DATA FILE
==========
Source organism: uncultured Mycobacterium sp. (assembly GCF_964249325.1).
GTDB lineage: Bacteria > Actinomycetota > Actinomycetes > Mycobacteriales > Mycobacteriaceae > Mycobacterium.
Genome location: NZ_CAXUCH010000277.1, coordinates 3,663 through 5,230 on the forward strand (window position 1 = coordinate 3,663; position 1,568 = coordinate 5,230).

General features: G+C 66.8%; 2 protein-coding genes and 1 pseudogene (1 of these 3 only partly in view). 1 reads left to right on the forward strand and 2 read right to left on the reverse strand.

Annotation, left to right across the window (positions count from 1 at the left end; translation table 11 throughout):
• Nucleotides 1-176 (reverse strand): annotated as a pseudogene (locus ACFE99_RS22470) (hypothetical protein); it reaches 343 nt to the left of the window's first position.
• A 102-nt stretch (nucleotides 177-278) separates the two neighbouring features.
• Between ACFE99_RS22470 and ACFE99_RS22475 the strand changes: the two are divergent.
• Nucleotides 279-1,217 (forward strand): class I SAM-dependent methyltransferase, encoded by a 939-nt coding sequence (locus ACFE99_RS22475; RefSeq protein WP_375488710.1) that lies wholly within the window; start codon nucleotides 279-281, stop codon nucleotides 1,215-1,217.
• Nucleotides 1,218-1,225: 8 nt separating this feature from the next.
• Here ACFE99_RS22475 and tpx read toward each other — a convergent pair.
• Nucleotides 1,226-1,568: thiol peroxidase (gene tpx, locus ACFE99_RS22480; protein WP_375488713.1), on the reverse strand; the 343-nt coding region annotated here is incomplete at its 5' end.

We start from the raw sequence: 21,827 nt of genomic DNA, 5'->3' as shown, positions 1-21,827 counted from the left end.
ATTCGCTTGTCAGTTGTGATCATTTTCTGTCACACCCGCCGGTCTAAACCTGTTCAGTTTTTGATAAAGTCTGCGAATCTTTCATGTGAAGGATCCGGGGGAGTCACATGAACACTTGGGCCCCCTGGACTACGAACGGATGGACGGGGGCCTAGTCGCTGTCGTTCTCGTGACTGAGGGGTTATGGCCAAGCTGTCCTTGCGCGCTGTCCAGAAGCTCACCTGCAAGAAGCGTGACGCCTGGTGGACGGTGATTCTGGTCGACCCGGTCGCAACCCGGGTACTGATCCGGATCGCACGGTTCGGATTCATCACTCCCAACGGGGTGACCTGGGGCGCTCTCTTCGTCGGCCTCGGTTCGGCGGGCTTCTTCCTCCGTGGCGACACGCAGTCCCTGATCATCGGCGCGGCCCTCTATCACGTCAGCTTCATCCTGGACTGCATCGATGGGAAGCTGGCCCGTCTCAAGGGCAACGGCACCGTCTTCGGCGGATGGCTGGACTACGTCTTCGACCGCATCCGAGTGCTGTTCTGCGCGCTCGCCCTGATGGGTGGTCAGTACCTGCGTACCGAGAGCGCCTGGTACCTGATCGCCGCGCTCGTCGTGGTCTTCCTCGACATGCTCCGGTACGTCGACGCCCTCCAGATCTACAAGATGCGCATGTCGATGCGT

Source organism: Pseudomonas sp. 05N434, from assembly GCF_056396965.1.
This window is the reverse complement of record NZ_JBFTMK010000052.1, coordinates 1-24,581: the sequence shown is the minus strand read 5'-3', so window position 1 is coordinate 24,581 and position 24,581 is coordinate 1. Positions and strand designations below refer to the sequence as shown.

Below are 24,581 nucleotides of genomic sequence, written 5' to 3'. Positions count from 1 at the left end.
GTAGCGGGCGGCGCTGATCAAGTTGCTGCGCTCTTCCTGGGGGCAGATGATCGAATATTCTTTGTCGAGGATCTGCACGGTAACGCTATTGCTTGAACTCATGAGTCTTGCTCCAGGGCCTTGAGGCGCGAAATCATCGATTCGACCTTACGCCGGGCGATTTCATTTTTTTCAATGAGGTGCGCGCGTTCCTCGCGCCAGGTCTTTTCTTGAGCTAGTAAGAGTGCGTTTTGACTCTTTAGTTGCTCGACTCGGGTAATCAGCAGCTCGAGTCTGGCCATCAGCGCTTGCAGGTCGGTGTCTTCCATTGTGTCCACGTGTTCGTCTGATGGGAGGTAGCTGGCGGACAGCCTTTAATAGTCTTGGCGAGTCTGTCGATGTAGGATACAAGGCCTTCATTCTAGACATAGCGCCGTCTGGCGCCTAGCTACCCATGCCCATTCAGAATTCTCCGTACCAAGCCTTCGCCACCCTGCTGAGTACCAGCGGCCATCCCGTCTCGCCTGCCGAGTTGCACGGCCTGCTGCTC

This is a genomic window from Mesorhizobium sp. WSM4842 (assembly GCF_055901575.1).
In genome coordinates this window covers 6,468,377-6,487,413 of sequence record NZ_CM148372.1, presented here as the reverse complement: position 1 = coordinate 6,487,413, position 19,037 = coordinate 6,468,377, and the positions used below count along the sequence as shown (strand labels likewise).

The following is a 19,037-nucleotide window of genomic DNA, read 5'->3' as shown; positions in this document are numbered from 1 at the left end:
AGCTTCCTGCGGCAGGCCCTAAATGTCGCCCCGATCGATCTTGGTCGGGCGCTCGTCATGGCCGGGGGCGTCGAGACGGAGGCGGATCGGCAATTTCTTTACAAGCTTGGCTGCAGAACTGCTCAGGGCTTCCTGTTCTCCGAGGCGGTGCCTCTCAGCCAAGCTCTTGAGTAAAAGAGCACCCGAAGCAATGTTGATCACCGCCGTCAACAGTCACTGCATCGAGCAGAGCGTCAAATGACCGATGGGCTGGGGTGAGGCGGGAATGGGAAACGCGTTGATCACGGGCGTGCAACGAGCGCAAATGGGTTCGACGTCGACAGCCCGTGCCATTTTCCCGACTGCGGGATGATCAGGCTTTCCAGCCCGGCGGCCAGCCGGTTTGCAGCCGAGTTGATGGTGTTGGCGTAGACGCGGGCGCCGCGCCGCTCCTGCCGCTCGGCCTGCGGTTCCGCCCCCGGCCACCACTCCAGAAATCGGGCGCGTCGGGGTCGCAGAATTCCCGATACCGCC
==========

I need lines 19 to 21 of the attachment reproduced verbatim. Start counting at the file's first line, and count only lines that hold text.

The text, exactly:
This is a genomic window from Mesorhizobium sp. WSM4842 (assembly GCF_055901575.1).
In genome coordinates this window covers 6,468,377-6,487,413 of sequence record NZ_CM148372.1, presented here as the reverse complement: position 1 = coordinate 6,487,413, position 19,037 = coordinate 6,468,377, and the positions used below count along the sequence as shown (strand labels likewise).

The following is a 19,037-nucleotide window of genomic DNA, read 5'->3' as shown; positions in this document are numbered from 1 at the left end: